8 Tips to do Website Benchmarking And Convert More Visitors
[toc]Website Benchmarking? I thought that was for big corporations!
Think twice my friend…
Now, this goes without saying. The purpose of every website that wants to make money, regardless of content, is to turn more visitors into customers. And if you create a benchmark website design, this will be heck of a lot easier.
And an excellent way to ensure your conversion rate is at least average from the birth of your site is to perform website benchmarking on your competitor’s sites.
Unfortunately, even if you have a long career as a web developer, you may not understand the importance of website benchmarking. You may be asking yourself what is benchmarking and why is it necessary?
Benchmarking is a marketing process performed by companies, business man, entrepreneurs, etc. for creating new products or companies by comparing their competitor’s products, looking at their designs, performance and strategies.
So when you apply this process to creating a website or a blog, you get website benchmarking.
The construction of a benchmark website might seem like a straightforward process. You may think you should simply look at your top competitors’ websites and build one that is similar in nature, and in a basic way this is true, but there is a lot more to this process than you think.
Looking at authority sites in your industry or niche is a great starting point. However, there is much more to website benchmarking than reproducing an already existing site.
So How Do You Follow Website Benchmarking Criteria?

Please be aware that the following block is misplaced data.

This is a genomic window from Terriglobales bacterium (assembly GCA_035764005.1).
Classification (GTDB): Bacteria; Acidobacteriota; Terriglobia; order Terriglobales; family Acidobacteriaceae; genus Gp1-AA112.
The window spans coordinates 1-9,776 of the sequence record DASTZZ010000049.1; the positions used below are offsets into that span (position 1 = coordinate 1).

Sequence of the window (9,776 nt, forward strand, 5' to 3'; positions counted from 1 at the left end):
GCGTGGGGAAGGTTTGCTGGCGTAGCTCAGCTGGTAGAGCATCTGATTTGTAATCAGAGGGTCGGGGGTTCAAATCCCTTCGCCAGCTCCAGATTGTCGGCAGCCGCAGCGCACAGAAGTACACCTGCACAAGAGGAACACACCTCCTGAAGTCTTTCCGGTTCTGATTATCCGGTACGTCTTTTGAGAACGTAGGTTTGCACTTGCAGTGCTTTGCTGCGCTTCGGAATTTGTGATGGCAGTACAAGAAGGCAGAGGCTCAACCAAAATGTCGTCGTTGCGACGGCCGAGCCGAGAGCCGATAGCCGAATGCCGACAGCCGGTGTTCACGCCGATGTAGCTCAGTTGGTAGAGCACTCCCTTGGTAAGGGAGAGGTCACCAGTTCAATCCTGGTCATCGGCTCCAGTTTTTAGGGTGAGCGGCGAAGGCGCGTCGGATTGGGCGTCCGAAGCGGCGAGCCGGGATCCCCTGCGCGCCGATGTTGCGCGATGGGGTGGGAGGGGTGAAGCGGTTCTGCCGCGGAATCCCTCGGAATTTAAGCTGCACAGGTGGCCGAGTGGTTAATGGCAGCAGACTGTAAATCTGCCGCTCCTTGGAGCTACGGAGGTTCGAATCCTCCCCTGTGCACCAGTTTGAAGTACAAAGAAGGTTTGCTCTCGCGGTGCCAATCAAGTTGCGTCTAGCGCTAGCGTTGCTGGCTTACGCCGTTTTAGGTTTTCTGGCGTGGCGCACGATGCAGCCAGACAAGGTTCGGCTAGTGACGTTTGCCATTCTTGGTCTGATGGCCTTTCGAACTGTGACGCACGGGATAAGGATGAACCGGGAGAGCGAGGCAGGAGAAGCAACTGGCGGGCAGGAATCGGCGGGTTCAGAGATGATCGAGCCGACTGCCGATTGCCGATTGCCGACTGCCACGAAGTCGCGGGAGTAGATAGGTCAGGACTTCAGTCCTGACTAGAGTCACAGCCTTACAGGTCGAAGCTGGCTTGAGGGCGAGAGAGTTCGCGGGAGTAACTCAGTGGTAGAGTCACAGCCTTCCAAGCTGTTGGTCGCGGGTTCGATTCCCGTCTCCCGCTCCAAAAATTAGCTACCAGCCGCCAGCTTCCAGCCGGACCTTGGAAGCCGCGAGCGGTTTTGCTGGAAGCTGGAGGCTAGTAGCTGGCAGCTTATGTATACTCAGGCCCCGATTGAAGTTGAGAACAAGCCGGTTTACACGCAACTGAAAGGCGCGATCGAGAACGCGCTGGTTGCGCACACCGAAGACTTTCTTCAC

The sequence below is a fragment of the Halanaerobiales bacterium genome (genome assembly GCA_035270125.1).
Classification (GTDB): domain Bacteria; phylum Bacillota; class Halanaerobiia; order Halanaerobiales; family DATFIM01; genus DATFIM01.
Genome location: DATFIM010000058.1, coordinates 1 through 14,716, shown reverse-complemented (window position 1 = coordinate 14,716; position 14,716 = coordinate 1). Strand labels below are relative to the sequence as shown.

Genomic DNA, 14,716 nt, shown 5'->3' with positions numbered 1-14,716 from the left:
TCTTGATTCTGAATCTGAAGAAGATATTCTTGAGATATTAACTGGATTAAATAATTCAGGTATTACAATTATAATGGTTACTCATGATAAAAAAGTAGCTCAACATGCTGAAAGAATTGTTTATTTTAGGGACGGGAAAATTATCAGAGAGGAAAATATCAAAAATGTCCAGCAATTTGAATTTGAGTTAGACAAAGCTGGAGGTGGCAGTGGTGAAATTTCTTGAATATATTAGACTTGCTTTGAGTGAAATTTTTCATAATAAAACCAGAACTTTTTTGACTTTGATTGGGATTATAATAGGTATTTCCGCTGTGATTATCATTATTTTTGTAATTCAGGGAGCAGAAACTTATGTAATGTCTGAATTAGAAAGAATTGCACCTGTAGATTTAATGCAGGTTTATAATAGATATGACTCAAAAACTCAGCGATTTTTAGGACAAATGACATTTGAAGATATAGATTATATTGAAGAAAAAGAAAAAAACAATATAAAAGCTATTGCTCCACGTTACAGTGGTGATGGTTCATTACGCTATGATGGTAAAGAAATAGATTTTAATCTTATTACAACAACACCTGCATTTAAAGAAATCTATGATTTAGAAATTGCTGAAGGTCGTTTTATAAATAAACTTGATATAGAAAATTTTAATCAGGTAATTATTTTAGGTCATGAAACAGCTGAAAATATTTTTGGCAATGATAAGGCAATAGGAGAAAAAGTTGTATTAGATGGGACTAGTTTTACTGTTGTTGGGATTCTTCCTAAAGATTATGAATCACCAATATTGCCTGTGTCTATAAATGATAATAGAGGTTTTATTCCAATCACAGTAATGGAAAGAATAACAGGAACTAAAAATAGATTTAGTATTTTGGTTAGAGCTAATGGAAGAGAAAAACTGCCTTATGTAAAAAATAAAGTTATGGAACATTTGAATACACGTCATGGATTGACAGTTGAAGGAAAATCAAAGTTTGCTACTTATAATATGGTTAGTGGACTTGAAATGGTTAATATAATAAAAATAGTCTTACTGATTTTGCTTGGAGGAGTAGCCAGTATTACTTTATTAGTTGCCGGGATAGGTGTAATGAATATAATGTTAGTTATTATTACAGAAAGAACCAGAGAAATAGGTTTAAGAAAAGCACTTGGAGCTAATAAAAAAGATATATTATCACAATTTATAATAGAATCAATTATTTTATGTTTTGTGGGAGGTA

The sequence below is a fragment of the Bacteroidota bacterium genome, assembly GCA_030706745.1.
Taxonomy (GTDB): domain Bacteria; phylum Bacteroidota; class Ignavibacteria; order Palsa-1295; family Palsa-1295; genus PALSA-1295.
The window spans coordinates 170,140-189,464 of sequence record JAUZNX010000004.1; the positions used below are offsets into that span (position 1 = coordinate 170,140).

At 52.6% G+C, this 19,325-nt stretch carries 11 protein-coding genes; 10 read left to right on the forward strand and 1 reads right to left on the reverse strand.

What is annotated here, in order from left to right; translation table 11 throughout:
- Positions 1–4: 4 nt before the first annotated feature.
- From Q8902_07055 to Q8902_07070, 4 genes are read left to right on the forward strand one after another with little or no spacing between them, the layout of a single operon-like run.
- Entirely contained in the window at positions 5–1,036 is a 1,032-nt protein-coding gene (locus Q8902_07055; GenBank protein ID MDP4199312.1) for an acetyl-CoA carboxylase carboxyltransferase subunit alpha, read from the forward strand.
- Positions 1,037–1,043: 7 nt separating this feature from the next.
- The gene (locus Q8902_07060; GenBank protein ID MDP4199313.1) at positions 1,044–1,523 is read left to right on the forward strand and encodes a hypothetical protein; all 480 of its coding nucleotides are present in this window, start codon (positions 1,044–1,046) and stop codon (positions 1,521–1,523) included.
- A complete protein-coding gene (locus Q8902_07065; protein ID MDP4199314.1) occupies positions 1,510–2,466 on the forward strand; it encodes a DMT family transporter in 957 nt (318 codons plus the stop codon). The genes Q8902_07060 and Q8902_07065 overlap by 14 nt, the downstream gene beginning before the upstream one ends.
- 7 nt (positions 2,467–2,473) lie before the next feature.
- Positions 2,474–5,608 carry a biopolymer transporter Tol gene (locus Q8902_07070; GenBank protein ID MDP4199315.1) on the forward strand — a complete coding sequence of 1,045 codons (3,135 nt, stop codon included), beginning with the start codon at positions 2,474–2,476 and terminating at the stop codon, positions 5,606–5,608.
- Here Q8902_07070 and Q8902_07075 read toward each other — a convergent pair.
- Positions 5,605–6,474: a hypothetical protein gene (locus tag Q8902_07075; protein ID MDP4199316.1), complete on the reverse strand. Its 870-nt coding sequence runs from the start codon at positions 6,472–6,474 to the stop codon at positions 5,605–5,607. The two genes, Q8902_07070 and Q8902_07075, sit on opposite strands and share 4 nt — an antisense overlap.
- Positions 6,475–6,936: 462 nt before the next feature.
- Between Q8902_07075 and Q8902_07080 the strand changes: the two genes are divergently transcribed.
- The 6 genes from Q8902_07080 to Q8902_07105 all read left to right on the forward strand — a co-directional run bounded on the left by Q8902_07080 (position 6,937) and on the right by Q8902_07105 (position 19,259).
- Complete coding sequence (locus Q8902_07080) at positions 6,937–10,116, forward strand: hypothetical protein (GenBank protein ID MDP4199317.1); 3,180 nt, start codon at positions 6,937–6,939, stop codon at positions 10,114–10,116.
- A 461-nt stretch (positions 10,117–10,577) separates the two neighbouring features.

The following tips will get you started on your benchmark website design so you can have the traffic and followers you have always desired.
1. Research Your Top Competitors
Google is often the first step in any research. This is no different when creating a benchmark website design y doing website benchmarking. Use Google to look up the keywords most often used in your market. Look at the top 5 to 10 hits for each common keyword, if you are building a blog then make sure you only look at bloggers, duh! Research the sites’ authors and find details about the number of followers and/or fans they have, this is important to determine if they really are mass movers. Those sites that have the most repeat traffic are the ones you should study the closest.
“All successful companies are constantly benchmarking their competition. They have to know what they have to match up with day-in and day-out if their company is going to be successful.” – James Dunn
As you can see, this is no myth, study your competition closely; there’s a reason they are the leaders of your industry.
2. Figure Out How Their Sites Are Built
There are multiple platforms and content management systems employed by websites. Some perform extremely well. Others could use a lot of work. Part of understanding what makes your competitors’ websites run well is finding out what type of technology they employ. This can be as simple as using a browser extension tool that detects CMS and platforms. WordPress is arguably the most commonly used platform thanks to its ease-of-use.
Sites that use WordPress often use plugins. It is very important when doing website benchmarking for you to understand which plugins are employed by your top competitors and which are left alone. As a user, you know that some plugins can cause your entire system to crash, or, at best, slow your technology to a crawl. Once a user realizes a site causes problems, they avoid that site altogether. Top designers only use those plugins that are necessary and allow the site to run smoothly. To find out which plugins are used:
– Right click anywhere on the site (not on an image or link)
– Select “View Page Source”
– Use ctrl+a to select all text
– Copy text and paste into notepad
– Search for “/wp-content/plugins” and note the names of any plugins that appear